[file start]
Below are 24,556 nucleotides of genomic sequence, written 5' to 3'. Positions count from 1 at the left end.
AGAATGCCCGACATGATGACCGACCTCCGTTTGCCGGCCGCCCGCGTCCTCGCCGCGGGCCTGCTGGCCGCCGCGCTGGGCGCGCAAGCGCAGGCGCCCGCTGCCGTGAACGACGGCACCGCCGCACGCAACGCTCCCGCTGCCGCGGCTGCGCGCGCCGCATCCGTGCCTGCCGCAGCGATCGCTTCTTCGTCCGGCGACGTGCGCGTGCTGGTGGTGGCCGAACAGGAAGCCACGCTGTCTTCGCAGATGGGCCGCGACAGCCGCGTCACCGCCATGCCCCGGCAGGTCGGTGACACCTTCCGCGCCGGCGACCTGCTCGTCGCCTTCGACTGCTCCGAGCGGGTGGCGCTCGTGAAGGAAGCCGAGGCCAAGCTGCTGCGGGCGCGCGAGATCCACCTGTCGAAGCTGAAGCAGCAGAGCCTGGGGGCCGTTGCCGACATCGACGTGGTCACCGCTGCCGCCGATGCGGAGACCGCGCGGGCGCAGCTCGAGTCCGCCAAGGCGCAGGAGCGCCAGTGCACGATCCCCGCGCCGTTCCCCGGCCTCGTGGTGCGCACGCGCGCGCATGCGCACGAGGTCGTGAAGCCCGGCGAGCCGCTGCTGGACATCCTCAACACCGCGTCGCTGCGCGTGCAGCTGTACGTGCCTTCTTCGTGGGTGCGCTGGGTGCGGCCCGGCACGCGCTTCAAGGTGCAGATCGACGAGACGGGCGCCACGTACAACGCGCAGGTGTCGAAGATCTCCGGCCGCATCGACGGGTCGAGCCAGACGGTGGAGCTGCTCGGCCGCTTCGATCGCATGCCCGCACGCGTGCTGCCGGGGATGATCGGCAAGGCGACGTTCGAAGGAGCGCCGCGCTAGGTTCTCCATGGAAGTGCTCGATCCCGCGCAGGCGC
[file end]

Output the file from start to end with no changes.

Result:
Below are 24,556 nucleotides of genomic sequence, written 5' to 3'. Positions count from 1 at the left end.
AGAATGCCCGACATGATGACCGACCTCCGTTTGCCGGCCGCCCGCGTCCTCGCCGCGGGCCTGCTGGCCGCCGCGCTGGGCGCGCAAGCGCAGGCGCCCGCTGCCGTGAACGACGGCACCGCCGCACGCAACGCTCCCGCTGCCGCGGCTGCGCGCGCCGCATCCGTGCCTGCCGCAGCGATCGCTTCTTCGTCCGGCGACGTGCGCGTGCTGGTGGTGGCCGAACAGGAAGCCACGCTGTCTTCGCAGATGGGCCGCGACAGCCGCGTCACCGCCATGCCCCGGCAGGTCGGTGACACCTTCCGCGCCGGCGACCTGCTCGTCGCCTTCGACTGCTCCGAGCGGGTGGCGCTCGTGAAGGAAGCCGAGGCCAAGCTGCTGCGGGCGCGCGAGATCCACCTGTCGAAGCTGAAGCAGCAGAGCCTGGGGGCCGTTGCCGACATCGACGTGGTCACCGCTGCCGCCGATGCGGAGACCGCGCGGGCGCAGCTCGAGTCCGCCAAGGCGCAGGAGCGCCAGTGCACGATCCCCGCGCCGTTCCCCGGCCTCGTGGTGCGCACGCGCGCGCATGCGCACGAGGTCGTGAAGCCCGGCGAGCCGCTGCTGGACATCCTCAACACCGCGTCGCTGCGCGTGCAGCTGTACGTGCCTTCTTCGTGGGTGCGCTGGGTGCGGCCCGGCACGCGCTTCAAGGTGCAGATCGACGAGACGGGCGCCACGTACAACGCGCAGGTGTCGAAGATCTCCGGCCGCATCGACGGGTCGAGCCAGACGGTGGAGCTGCTCGGCCGCTTCGATCGCATGCCCGCACGCGTGCTGCCGGGGATGATCGGCAAGGCGACGTTCGAAGGAGCGCCGCGCTAGGTTCTCCATGGAAGTGCTCGATCCCGCGCAGGCGC